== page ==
in association with the Social Science Center, Berlin (WZB) and the Alfred Herrhausen Society for International Dialogue, Frankfurt.
4 - 5 November 2004
Bankside House, LSE
Non-State Actors (NSAs) are now established as integral players in the architecture of global governance. With the globalisation of many contemporary policy issues, transcending national boundaries - from the environment to terrorism, from financial risk to local conflict - global governance is increasingly a contested process; opening up new space for political action by state and non-state actors. This makes processes of global governance both highly salient, as well as problematic. The conference examined how the regulatory capacity of non-state actors is a resource increasingly drawn upon by the state; in policy domains where it is either unwilling - or unable - to act itself.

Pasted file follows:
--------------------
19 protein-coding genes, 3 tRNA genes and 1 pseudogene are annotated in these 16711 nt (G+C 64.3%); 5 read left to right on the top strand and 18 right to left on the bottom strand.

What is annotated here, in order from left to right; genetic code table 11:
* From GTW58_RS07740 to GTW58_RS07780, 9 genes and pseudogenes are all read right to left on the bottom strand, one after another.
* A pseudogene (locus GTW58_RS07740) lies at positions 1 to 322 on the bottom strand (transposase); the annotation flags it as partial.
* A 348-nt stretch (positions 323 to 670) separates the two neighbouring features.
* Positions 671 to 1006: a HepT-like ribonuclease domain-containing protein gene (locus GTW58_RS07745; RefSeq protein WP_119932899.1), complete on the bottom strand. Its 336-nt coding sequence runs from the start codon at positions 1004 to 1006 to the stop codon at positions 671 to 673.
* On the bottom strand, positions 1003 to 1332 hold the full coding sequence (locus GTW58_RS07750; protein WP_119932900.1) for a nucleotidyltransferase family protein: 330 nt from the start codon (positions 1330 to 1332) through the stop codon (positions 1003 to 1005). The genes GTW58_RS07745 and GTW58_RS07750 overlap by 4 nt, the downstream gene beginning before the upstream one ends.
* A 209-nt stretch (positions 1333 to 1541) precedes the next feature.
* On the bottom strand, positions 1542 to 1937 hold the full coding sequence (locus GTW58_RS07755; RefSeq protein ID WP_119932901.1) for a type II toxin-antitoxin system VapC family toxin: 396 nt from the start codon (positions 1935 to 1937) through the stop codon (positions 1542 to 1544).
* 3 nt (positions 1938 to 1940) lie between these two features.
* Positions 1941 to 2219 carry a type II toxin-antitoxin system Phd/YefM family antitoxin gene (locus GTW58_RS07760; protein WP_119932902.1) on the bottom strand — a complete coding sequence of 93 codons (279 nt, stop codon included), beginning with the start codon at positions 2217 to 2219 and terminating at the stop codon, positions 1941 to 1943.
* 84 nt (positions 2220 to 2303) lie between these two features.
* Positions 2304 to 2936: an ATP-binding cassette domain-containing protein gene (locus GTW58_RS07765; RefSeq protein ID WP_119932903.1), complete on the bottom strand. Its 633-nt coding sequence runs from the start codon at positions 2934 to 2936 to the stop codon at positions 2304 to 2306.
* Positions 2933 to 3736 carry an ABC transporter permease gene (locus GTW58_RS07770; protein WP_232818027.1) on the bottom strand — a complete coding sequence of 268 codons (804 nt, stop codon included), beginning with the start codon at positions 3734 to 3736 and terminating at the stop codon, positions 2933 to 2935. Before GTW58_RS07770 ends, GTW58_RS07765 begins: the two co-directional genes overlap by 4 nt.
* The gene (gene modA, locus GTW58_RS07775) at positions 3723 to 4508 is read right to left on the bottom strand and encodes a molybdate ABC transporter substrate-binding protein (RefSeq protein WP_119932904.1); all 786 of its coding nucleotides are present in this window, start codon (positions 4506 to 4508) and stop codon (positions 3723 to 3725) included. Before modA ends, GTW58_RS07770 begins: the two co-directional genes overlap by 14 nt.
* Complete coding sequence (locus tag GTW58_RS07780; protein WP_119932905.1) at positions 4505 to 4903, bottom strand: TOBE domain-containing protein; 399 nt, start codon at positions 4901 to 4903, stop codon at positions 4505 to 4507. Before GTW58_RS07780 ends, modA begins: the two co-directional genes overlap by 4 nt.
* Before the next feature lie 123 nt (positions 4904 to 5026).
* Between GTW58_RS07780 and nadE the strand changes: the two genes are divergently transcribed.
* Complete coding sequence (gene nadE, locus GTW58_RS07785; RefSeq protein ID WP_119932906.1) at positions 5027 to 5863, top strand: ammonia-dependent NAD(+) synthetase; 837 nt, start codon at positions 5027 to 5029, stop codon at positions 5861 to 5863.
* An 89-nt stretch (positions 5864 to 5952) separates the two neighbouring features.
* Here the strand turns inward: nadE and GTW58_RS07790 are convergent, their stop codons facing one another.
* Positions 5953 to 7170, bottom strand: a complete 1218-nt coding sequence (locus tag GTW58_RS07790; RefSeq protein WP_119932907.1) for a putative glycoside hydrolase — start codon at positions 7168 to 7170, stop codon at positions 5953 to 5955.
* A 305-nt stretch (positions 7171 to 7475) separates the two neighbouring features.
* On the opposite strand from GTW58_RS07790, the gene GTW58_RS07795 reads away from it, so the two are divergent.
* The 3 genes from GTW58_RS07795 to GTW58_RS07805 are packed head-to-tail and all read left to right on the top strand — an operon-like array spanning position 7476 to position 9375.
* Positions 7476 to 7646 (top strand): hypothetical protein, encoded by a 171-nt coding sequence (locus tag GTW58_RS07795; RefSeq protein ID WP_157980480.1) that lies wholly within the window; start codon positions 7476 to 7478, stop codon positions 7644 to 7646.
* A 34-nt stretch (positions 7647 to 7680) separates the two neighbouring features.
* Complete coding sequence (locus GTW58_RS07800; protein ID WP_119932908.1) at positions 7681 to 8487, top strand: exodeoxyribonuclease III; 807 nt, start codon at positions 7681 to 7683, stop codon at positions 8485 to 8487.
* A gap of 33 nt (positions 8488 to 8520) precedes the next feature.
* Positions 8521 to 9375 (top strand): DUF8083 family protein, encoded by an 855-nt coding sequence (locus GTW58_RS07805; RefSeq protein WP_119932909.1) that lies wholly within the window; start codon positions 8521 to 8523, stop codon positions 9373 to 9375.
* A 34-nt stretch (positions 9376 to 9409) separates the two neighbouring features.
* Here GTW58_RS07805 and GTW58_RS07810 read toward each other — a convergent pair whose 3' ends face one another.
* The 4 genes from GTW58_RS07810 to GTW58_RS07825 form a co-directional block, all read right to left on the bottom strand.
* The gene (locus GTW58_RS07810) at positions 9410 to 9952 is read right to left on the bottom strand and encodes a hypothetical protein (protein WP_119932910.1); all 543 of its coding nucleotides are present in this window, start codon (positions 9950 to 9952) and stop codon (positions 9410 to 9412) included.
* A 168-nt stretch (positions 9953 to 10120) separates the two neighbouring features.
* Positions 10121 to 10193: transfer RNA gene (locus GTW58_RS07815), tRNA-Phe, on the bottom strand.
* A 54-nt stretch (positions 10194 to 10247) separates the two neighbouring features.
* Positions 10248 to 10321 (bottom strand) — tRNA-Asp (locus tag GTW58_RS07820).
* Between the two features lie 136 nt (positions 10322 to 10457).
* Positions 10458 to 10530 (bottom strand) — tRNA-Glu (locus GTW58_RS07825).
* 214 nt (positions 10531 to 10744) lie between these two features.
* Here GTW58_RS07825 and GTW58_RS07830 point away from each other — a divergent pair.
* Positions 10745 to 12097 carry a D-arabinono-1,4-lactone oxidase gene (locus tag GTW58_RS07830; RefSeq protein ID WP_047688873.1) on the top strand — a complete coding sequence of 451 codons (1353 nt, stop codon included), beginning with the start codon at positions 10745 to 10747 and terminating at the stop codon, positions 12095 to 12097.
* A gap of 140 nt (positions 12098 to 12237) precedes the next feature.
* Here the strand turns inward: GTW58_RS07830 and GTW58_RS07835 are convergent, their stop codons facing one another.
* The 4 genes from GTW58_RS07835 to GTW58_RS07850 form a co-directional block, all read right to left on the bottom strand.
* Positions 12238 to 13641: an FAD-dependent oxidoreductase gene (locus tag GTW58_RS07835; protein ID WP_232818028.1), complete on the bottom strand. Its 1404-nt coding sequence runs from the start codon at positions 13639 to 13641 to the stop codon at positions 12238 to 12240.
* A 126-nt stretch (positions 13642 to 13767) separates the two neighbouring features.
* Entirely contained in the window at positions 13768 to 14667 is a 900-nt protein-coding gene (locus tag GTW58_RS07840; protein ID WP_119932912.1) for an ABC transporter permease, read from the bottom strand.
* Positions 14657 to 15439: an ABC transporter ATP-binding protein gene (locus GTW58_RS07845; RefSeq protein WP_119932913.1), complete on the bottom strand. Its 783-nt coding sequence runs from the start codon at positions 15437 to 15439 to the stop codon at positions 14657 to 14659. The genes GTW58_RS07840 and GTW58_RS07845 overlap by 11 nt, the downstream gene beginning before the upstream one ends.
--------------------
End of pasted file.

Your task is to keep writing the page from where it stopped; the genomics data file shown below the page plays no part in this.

The event included contributions from David Held (LSE), Michael Zurn (WZB/Hertie School of Governance), and Bill Emmott (Editor-in-Chief, The Economist). The capacity of non-state actors to provide policy solutions to the problems of global governance is confronted with a new wave of demands for improved representation, transparency, and accountability. In this regard, the conference considered if the rise of the non-state actor is resulting in a legitimacy crisis for global governance - or alternatively if it offers the solution as well as the problem. For future research, this raised the problem of whether new "democratic" forms of global governance should be unilaterally imposed upon civil society.
Please follow the links for the papers and programme for this event.